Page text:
Though the Second Amendment is one of the most hotly contested parts of the Constitution, there still needs to be some clarity brought to it by the courts, according to Kansas Attorney General Derek Schmidt.

“The Supreme Court hasn’t addressed Second Amendment boundaries with much frequency at all during our history,” said Schmidt. “The last Supreme Court case was in 1939, until about 10 years ago, when there were a quick two cases. There’s a fourth one that’s up and pending. There aren’t a lot of data points that help us understand where the court draws the line.”

Schmidt led a group of eight state attorneys general this week in filing a legal brief asking the U.S. Supreme Court to hear an appeal and reverse a recent ruling by the 10th U.S. Circuit Court of Appeals, which held that firearms accessories fall outside the scope of the Second Amendment.

“We think there is some universe of accessories, for example, things that are necessary and appropriate for the operation of a firearm, things like ammunition, for example, to use the most extreme example, that have to have some amount of Second Amendment protection in order for the Second Amendment to have meaning.”

Since gun owners are not typically making their own musket balls like they might have back in the 1700s, it’s important to figure out exactly where the protection covers and where it does not.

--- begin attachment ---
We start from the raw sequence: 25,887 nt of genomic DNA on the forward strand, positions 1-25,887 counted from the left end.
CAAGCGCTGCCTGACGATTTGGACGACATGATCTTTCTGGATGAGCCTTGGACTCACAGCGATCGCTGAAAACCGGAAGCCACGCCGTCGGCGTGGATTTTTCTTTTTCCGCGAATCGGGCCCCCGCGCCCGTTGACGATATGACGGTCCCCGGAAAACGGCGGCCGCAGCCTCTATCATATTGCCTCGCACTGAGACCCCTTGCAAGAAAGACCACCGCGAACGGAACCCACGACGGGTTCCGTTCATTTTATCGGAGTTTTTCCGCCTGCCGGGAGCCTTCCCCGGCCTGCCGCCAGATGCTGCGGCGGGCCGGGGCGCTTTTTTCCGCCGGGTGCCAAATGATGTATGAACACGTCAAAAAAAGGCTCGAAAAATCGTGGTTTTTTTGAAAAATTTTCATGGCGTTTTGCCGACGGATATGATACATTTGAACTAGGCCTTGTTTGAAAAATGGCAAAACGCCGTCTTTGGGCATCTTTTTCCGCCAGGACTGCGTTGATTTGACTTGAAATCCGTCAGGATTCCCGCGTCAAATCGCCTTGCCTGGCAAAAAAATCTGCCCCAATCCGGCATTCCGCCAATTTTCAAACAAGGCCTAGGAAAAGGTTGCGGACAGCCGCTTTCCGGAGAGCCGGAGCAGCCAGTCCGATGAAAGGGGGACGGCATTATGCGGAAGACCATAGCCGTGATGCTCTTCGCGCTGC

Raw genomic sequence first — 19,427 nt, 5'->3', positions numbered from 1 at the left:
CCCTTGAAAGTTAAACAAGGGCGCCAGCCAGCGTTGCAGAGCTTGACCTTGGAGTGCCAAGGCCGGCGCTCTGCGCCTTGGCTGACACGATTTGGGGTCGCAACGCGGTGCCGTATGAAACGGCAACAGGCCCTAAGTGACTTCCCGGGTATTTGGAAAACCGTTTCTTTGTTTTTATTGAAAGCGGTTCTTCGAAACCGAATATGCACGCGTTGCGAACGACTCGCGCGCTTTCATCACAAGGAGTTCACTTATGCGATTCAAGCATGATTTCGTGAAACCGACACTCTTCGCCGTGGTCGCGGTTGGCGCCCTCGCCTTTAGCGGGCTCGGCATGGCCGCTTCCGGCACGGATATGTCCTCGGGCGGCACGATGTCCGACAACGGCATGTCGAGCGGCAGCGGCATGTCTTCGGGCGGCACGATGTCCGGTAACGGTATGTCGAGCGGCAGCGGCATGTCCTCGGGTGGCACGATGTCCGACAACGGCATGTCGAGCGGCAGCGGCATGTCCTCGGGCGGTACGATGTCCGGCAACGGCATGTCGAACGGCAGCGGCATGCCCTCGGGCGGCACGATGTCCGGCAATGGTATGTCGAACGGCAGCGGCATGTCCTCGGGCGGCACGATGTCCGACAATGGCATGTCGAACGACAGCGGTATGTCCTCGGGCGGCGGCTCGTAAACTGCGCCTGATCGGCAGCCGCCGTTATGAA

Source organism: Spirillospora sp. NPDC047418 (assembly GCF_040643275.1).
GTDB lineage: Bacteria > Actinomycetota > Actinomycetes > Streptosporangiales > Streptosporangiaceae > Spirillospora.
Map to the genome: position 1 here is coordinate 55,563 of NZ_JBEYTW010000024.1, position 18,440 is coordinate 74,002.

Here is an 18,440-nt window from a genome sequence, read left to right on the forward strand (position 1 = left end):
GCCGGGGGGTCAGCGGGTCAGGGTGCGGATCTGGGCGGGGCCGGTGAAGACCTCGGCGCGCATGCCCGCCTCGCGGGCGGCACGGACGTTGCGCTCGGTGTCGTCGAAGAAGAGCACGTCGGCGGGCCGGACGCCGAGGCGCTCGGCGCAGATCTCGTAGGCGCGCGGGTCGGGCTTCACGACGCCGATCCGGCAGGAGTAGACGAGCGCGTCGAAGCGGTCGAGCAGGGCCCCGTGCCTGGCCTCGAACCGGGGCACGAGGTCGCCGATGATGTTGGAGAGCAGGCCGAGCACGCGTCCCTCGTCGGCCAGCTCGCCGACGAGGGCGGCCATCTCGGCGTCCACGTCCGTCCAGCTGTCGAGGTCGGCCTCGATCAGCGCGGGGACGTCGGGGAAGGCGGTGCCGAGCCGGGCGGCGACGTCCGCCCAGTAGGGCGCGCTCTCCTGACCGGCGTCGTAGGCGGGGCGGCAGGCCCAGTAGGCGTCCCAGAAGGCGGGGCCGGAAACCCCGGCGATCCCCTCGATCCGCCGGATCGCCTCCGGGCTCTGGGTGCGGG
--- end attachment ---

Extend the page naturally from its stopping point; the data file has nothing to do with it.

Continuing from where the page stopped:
“We know that there are certain things that are probably going to be outside the protection of the Second Amendment,” said Schmidt. “The Supreme Court referenced some examples of that in one of their cases ten years ago, but we also know that, just as a matter of logic, there have to be things that are not a firearm itself, but that nonetheless have Second Amendment protection, because without them, the firearm is useless.”

Kansas was joined in its brief by Arkansas, Idaho, Louisiana, Montana, South Carolina, Texas and Utah. The attorneys general asked the Supreme Court to review the lower court’s decision in a federal case that arose from Kansas involving an individual who possessed a sound suppressor. The Supreme Court is expected to decide later this spring whether or not to hear the appeal.